In the US: Thursdays, 9.30pm, FX In the UK: Not yet acquired.
So how do you want to be remembered when you die? Do you want to go out with a bang or do you want to fade away?
Charlie Sheen seemed dead certain to be going for option a. After a catastrophic public meltdown that saw him chucked off Two And A Half Men, one of the US's top-rated comedy shows, he seemed to be going pellmell towards even further collapse. And then
he signed up for Anger Management, an FX sitcom. Well, surely that was going to be like petrol to a forest fire - an even greater disaster in the making.
Except not. Anger Management is a fairly traditional sitcom in which Charlie Sheen plays Charlie, a former baseball player turned anger management therapist who has some - but not much - difficulty dealing with his patients, another therapist (Selma Blair) who is also his best friend with benefits, his ex-wife and his daughter, as well as dating in general.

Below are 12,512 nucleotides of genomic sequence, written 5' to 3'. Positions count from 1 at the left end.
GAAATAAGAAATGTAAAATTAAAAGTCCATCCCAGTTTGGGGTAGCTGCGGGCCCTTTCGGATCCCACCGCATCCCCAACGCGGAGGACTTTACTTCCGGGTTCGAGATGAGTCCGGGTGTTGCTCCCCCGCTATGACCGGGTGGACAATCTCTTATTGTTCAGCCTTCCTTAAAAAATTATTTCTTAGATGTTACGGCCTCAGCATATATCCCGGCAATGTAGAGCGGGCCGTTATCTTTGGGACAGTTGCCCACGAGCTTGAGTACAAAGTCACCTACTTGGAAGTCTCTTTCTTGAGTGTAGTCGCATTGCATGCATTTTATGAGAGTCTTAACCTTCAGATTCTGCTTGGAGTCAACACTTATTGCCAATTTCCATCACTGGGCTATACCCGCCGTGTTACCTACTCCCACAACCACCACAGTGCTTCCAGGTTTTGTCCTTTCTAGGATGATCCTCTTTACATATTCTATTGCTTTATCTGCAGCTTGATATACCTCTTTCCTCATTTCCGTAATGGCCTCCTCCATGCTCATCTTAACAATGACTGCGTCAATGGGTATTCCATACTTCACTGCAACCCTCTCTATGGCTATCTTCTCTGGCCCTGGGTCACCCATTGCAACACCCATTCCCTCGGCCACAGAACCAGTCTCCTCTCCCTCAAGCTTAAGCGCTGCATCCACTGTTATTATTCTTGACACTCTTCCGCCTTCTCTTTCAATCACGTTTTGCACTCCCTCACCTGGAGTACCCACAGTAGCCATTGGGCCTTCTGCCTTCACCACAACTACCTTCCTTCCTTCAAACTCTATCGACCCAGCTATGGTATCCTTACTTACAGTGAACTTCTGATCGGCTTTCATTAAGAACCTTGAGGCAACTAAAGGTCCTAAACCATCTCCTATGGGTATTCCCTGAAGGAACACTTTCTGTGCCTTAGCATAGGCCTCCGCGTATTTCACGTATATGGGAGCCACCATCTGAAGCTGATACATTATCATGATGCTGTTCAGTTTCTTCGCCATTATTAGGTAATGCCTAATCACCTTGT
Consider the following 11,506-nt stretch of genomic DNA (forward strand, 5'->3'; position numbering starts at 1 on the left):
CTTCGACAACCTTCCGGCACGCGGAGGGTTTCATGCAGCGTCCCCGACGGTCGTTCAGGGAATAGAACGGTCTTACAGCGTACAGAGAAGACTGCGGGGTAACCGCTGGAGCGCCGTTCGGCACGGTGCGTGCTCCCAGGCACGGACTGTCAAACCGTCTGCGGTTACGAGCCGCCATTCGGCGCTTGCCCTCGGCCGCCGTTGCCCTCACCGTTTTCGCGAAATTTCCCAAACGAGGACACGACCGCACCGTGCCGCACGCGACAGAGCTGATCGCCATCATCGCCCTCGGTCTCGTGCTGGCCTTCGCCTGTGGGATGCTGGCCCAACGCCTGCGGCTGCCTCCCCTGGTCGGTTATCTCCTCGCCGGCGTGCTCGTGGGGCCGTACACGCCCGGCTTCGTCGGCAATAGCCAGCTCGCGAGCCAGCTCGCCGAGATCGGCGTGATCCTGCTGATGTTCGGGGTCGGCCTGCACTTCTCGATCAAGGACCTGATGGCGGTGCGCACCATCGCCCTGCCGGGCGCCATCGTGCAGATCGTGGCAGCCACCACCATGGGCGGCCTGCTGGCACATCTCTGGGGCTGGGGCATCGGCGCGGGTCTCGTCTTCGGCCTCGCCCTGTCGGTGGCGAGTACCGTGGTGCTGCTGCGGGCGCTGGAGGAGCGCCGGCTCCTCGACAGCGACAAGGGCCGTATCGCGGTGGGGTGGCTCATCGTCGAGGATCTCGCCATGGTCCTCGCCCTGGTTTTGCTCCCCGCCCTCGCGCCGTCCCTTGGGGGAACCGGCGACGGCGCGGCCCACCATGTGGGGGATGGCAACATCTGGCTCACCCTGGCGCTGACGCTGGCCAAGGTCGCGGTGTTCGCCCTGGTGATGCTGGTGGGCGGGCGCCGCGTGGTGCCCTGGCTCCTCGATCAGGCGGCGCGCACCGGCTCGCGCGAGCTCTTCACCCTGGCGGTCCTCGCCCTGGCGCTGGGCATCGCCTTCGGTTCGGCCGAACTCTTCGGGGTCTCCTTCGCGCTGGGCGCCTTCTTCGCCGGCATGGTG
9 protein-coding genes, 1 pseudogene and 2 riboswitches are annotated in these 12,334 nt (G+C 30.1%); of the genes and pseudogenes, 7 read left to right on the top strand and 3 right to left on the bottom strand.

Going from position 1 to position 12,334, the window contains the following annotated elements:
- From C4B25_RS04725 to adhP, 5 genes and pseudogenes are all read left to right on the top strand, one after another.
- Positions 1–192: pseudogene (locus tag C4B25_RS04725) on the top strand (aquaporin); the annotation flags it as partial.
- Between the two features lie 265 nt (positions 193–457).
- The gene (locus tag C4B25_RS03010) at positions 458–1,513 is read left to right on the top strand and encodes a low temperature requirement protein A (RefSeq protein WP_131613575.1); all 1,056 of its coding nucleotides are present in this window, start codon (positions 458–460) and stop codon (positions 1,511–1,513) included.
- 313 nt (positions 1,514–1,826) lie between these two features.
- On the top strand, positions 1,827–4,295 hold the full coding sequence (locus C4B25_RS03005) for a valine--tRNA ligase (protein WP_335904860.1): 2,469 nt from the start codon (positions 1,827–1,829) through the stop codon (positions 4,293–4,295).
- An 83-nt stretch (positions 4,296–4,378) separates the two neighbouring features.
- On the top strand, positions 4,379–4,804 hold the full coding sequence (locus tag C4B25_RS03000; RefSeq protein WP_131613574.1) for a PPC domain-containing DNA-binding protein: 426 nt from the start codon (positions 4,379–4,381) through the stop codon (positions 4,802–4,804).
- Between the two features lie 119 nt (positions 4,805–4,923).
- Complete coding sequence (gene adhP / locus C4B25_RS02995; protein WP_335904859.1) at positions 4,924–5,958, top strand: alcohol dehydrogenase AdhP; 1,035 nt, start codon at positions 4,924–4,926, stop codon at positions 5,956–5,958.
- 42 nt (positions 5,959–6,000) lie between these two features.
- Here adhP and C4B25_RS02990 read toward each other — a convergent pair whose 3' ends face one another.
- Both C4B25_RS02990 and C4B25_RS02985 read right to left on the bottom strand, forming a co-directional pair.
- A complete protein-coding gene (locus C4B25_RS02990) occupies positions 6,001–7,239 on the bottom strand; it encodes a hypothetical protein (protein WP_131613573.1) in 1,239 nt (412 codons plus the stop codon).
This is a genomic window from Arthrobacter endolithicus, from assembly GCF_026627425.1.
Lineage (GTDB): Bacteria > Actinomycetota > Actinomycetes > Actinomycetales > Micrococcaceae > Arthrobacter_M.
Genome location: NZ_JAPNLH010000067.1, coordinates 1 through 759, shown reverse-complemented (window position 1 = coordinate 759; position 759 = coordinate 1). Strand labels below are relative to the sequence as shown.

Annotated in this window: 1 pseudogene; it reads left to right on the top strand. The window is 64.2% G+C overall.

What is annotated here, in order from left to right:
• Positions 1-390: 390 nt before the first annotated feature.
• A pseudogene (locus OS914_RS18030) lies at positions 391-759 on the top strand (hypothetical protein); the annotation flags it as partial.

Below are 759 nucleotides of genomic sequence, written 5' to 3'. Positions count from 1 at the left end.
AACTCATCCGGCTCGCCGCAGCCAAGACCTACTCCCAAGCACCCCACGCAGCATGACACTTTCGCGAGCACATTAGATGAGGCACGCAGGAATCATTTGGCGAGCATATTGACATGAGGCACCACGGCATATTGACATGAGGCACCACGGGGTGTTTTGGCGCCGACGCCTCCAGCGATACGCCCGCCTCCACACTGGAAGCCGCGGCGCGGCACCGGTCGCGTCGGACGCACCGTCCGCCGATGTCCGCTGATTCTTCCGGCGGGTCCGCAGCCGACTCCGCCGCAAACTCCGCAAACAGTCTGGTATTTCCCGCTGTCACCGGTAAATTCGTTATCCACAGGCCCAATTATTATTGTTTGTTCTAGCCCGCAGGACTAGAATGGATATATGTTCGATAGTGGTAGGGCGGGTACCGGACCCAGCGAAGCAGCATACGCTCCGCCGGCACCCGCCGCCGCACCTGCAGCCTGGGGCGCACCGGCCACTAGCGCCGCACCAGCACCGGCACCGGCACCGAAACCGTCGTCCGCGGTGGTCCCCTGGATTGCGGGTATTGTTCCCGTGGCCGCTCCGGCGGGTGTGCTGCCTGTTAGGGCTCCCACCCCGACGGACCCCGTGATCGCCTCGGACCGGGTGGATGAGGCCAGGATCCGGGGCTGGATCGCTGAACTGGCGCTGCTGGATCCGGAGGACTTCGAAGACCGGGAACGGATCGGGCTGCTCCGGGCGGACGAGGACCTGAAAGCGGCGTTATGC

And while there are a couple of meta-moments about his firing from Two And A Half Men at the beginning of the first episode and while in many ways this is the same womanising Charlie of that sitcom, this is not the Charlie Sheen you might have been expecting. This is a Charlie Sheen who can talk coherently, intelligently, sensitively about issues and resolve them like an intelligent adult.
Boy is it dull, even if FX is trailing it as something of train wreck. It seems Charlie Sheen went with option b.
Well, we've done a little dance around the decades to take in all manner of different genres for The Wednesday Play, but today it's time to go hard-core for a play that's been voted the best British drama ever: The Wednesday Play's Cathy Come Home, starring Ray Brooks and Carol White.